What the Heck is Reparenting?


You’ve probably noticed the term ‘reparenting’ coming up in mental wellness discussions recently, and there’s a good chance you’re as curious as we were when we first learned about it – can I really change the impact of my upbringing? Do I really want to?

In this two blog series, we’re going to break down what reparenting is, how we all could benefit from it, and how to actually do it. BTW, the need to reparent doesn’t mean your parents did a bad job or that you had a bad childhood. It’s simply a chance to improve your thought processes to make for a happier life.

In a nutshell, reparenting is the process of healing from previous emotional wounds by making small, intentional choices to act in a way that helps you to achieve your goals. Essentially, it is learning to love and support yourself in a way that allows you to identify and move past emotional triggers and toxic behaviors such as self-sabotage, people pleasing, substance abuse, and the need for external validation.

Our minds have the incredible ability to help us cope with different situations without us even knowing about it. One way they do this is by creating subpersonalities in your mind that let you look at things from different perspectives, and draw upon different parts of your experiences to make informed decisions.

Reparenting deals with our subpersonalities known as the ‘inner child’ and the ‘inner parent’. (These names are purely descriptive and far less important than their function, so if a name doesn’t feel right to you – rename it – it’s your subpersonality after all!)

Your inner child is a close acquaintance of another subpersonality that most of us are all too familiar with: ‘the inner critic’. When your inner critic shows up and you begin to put yourself down, there’s usually another part of you that feels hurt, embarrassed or disappointed – the subpersonality that feels pain in that situation is your inner child.

The emotional wounds of your youth don’t need to be catastrophic events, or even anything that stands out in particular. It could be something as simple as a parent not acknowledging your reality or your feelings. Were you ever told to “just put on a happy face” when you were upset? Over time, these seemingly uneventful events could teach you not to trust yourself.

Your inner parent is the subpersonality that most resembles your parents, or other authority figures of your youth. Much like your actual parents, your inner parent will both praise and criticize you in an attempt to safely guide you through life. When your inner parent doesn’t take care of your inner child, your inner child holds onto your emotional memories and resentment. When triggered, this pain will manifest itself as irrational, toxic, or self-sabotaging behaviors.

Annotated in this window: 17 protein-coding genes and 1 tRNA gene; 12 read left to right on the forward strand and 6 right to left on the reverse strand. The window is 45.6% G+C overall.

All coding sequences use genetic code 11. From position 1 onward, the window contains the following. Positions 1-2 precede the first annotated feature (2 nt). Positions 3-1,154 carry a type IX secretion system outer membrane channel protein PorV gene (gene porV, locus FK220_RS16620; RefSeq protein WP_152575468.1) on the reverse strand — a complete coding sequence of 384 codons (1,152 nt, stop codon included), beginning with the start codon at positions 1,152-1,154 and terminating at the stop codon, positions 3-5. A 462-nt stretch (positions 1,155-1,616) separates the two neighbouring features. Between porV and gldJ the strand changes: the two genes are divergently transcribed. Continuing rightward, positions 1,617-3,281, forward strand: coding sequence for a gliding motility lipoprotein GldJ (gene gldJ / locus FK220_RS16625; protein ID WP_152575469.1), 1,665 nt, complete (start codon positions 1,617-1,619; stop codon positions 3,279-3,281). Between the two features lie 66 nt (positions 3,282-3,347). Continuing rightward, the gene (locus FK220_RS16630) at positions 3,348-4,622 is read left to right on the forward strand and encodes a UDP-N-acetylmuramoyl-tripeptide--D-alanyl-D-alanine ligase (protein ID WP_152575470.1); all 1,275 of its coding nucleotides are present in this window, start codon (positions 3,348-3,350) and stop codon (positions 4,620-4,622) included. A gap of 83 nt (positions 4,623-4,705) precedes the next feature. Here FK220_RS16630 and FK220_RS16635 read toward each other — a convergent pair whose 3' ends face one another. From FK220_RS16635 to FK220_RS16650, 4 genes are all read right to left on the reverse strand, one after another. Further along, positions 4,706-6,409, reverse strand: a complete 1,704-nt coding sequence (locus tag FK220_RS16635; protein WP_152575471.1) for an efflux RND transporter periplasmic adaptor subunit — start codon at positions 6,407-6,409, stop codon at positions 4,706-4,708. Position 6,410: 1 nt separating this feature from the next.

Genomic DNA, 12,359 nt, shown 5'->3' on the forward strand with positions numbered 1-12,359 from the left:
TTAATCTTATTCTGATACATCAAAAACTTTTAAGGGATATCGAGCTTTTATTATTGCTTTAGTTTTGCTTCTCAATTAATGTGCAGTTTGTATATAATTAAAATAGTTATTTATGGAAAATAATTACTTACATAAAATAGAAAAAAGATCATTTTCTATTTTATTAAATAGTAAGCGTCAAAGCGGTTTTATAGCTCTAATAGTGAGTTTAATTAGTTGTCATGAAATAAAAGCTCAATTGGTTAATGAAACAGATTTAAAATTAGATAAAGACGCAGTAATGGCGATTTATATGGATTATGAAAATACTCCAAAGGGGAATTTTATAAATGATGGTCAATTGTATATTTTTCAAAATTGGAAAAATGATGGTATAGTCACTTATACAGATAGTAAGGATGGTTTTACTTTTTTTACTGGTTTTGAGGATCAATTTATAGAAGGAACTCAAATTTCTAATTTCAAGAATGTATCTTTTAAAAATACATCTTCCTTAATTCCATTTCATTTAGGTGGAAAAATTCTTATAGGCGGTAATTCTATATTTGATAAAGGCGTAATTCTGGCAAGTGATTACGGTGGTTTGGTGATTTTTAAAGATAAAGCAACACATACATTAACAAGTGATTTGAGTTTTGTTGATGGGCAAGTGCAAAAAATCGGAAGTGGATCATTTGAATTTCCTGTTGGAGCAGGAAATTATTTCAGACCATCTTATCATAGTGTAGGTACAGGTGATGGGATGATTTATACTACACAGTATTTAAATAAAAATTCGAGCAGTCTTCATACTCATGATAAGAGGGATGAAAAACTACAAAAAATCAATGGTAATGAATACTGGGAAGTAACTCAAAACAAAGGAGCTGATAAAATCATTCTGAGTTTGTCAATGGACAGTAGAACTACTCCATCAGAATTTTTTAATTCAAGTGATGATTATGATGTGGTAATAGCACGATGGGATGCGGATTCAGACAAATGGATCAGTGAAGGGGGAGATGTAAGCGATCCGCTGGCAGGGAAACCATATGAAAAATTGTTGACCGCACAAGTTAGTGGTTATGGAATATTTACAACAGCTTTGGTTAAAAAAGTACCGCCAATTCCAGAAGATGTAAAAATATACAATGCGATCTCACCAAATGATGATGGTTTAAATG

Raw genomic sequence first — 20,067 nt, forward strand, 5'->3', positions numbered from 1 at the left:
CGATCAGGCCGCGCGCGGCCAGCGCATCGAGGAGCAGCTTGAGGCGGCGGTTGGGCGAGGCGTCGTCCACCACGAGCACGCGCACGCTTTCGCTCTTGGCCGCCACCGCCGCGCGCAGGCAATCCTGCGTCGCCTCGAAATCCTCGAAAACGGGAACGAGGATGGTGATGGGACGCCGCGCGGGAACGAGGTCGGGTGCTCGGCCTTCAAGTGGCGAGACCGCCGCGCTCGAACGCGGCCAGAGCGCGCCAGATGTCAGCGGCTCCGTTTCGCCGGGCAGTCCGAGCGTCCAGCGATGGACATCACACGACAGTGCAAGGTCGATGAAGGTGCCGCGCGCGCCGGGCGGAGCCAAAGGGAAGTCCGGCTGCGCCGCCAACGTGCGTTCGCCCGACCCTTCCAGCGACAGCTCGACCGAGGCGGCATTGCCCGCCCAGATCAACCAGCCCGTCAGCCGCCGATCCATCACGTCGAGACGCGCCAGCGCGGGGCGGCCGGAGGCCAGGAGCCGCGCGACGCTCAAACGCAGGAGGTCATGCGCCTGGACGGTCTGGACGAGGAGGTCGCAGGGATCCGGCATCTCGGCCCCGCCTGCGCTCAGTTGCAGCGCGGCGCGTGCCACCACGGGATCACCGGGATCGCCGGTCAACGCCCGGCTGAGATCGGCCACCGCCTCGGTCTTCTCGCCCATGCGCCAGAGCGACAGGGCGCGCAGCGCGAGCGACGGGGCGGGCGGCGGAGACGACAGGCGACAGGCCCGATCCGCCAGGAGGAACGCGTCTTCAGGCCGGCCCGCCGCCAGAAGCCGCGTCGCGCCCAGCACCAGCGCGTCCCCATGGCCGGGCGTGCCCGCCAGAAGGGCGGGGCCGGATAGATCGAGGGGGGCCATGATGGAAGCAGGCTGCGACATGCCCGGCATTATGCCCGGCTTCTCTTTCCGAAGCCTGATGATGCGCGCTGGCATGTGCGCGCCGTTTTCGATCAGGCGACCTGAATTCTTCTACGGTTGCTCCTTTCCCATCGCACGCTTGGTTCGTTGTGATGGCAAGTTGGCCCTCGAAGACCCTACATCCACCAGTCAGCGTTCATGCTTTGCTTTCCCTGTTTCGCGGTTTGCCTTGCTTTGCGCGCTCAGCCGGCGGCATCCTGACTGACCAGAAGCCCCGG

Let’s be real, although our parents had the best intentions, no one can be perfect all the time. The harm caused by parents is often unintentional and can be tough to pinpoint (this is different, however, in cases of abuse). It could be something as subtle as a young girl watching her mother struggle with her own low self-esteem related to her appearance, something with which many of us can relate. The very same low self-esteem could manifest itself as a subconsciously learned behavior in the girl as she gets older.

The cool thing about reparenting is that it gives you an opportunity to bring that subconsciously learned behavior to your conscious, and then choosing to learn a new behavior, improving your quality of life.

In the next installment of this series, we’ll share some simple steps to get started reparenting yourself – some of which take up less than a minute of your day!  We’ll also be sharing tips about when to work with your therapist on this topic. Check it out here!


  • Self-Therapy: A Step-by-Step Guide to Creating Wholeness and Healing Your Inner Child Using IFS, A New, Cutting-Edge Psychotherapy, by Jay Early, Ph.D.
  • Parenting Yourself Again: Love Yourself the Way You’ve Always Wanted to Be Loved, by Yong Kang Chan

Mental Health and Crisis Resources

The Happy Hour’s goal is to make the world a happier place, one conversation at a time, and we’d love to talk to you! Until we have a physical location, please feel free to contact us at info@thisishappyhour.com and we’ll help put you touch with the support you need.

Read on for a variety of mental health resources from lifelines, to useful information, our favorite apps, and other inspiration.

If you have experienced a natural disaster or mass violence, are in crisis, or are thinking about harming yourself, please know that you are loved, and you are not alone – there is always someone to talk to. At this stage, we are not able to monitor our inbox 24 hours a day, so please call one of the the numbers below. If talking feels overwhelming, there is also a Crisis Text Line listed.

The Disaster Distress Helpline



Crisis Text Line

Text HOME to 741741


National Suicide Prevention Lifeline



If you know someone that might be in crisis, let them know that they’re important to you and that you are there to listen. Try not to give advice, but rather remain a trusted listener, and refer them to the resources above.



Content and tools that we find interesting, inspiring and helpful

Holistic Happiness Series: 4 Reasons to Ditch Self-Deprecating Humor